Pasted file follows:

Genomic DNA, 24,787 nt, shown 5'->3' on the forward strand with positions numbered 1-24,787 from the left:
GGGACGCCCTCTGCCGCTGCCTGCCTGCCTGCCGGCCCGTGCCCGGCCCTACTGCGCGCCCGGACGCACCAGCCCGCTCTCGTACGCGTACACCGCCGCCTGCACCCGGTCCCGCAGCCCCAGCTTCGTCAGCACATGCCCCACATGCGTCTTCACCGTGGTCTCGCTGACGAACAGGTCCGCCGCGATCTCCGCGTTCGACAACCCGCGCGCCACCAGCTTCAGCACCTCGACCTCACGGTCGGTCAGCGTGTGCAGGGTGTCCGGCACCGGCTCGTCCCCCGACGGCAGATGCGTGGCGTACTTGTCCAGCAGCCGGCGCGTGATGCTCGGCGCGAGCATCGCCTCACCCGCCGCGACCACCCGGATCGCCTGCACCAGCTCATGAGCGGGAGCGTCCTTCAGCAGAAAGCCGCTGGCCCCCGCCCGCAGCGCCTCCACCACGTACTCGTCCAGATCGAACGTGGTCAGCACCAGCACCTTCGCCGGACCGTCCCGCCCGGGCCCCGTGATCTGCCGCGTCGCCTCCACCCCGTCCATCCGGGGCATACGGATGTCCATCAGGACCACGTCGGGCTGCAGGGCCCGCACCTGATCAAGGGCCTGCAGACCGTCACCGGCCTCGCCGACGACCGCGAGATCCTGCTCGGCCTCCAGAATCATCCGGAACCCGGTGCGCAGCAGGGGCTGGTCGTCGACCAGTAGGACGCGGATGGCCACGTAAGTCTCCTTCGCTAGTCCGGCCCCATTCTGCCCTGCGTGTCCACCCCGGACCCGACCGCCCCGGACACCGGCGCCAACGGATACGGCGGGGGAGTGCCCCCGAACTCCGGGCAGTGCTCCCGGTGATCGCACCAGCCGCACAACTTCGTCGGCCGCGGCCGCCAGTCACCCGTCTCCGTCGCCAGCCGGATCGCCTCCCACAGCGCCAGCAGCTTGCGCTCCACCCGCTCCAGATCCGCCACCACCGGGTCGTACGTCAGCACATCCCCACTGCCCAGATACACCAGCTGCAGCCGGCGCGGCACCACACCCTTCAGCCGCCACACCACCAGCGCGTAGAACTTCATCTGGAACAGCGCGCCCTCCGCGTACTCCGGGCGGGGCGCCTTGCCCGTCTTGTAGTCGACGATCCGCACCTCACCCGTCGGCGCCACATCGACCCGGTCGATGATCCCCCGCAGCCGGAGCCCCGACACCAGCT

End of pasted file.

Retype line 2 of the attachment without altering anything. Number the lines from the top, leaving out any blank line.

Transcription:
GGGACGCCCTCTGCCGCTGCCTGCCTGCCTGCCGGCCCGTGCCCGGCCCTACTGCGCGCCCGGACGCACCAGCCCGCTCTCGTACGCGTACACCGCCGCCTGCACCCGGTCCCGCAGCCCCAGCTTCGTCAGCACATGCCCCACATGCGTCTTCACCGTGGTCTCGCTGACGAACAGGTCCGCCGCGATCTCCGCGTTCGACAACCCGCGCGCCACCAGCTTCAGCACCTCGACCTCACGGTCGGTCAGCGTGTGCAGGGTGTCCGGCACCGGCTCGTCCCCCGACGGCAGATGCGTGGCGTACTTGTCCAGCAGCCGGCGCGTGATGCTCGGCGCGAGCATCGCCTCACCCGCCGCGACCACCCGGATCGCCTGCACCAGCTCATGAGCGGGAGCGTCCTTCAGCAGAAAGCCGCTGGCCCCCGCCCGCAGCGCCTCCACCACGTACTCGTCCAGATCGAACGTGGTCAGCACCAGCACCTTCGCCGGACCGTCCCGCCCGGGCCCCGTGATCTGCCGCGTCGCCTCCACCCCGTCCATCCGGGGCATACGGATGTCCATCAGGACCACGTCGGGCTGCAGGGCCCGCACCTGATCAAGGGCCTGCAGACCGTCACCGGCCTCGCCGACGACCGCGAGATCCTGCTCGGCCTCCAGAATCATCCGGAACCCGGTGCGCAGCAGGGGCTGGTCGTCGACCAGTAGGACGCGGATGGCCACGTAAGTCTCCTTCGCTAGTCCGGCCCCATTCTGCCCTGCGTGTCCACCCCGGACCCGACCGCCCCGGACACCGGCGCCAACGGATACGGCGGGGGAGTGCCCCCGAACTCCGGGCAGTGCTCCCGGTGATCGCACCAGCCGCACAACTTCGTCGGCCGCGGCCGCCAGTCACCCGTCTCCGTCGCCAGCCGGATCGCCTCCCACAGCGCCAGCAGCTTGCGCTCCACCCGCTCCAGATCCGCCACCACCGGGTCGTACGTCAGCACATCCCCACTGCCCAGATACACCAGCTGCAGCCGGCGCGGCACCACACCCTTCAGCCGCCACACCACCAGCGCGTAGAACTTCATCTGGAACAGCGCGCCCTCCGCGTACTCCGGGCGGGGCGCCTTGCCCGTCTTGTAGTCGACGATCCGCACCTCACCCGTCGGCGCCACATCGACCCGGTCGATGATCCCCCGCAGCCGGAGCCCCGACACCAGCT